“God healed my wounds….He brought joy to every place where there was sorrow” – Scholarships for the Shepherds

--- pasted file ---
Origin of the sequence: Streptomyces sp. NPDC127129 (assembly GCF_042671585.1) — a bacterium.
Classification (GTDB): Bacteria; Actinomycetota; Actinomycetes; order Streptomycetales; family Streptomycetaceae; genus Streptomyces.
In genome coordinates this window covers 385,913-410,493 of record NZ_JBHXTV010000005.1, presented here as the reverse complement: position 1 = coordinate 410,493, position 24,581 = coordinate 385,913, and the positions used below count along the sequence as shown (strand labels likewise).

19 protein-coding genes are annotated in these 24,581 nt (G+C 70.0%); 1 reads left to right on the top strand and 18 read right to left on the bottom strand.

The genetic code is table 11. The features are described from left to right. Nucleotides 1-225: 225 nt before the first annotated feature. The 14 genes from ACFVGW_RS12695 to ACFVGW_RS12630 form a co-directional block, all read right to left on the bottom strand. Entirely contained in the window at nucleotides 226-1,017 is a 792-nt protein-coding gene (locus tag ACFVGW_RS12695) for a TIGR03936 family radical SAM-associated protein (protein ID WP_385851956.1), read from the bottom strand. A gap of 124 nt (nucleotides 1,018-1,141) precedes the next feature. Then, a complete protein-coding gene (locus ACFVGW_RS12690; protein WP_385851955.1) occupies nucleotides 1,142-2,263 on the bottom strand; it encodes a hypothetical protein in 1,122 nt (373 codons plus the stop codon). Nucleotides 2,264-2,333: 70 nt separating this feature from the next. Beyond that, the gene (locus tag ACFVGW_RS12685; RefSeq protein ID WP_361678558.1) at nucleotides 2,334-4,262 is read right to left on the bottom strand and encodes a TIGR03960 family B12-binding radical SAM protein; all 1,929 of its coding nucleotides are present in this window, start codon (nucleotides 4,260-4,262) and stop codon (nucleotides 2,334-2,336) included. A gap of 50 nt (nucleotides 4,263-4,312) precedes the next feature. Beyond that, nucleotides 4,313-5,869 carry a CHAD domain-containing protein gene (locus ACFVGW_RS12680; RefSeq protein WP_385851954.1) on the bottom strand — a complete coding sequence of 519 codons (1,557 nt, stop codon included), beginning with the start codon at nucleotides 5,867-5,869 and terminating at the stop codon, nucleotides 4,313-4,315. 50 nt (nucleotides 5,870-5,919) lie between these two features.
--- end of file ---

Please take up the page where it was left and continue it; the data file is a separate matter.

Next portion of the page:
“I [want to] help women who are victims as well,” Renee* says. She can relate. She’s a victim of rape and psychological abuse by a relative. Feeling the call to educate herself more in that area, she enrolled in the Evangelical Theological Seminary (ETS) in Croatia. “God really healed me, so I can have compassion with others,” she says. “All that happened [to me], I can [use for] good and help other young girls who go through that while struggling with addiction.” Renee was a heroin addict during that traumatic time. She says her whole world collapsed when her father died. “I stayed lost in my pain….Soon I started using various drugs which led me to heroin.” Her life had no meaning without it. “All of my security was in it. I destroyed myself so quickly.” That’s when the abuse started, and she blamed herself for it. Her joy and will to live were gone, so she attempted suicide. “But God didn’t allow me to die.” Near death, her mother found and took her to a Christian drug rehab program. “That’s where I saw for the first time the life and truth in people that used to be drug addicts.” She felt understood and loved by them. They talked to her about God, and she read the Bible and many books about Him while there. “I saw that this was something different….I had tried everything in my life, and [none of it] brought me any good, but these people testified that God had changed their lives and that they were free….I decided to try God,….[and] He set me free and changed me.” She resolved to focus on ministry to abuse victims and drug addicts. “My life and example could save someone else’s.”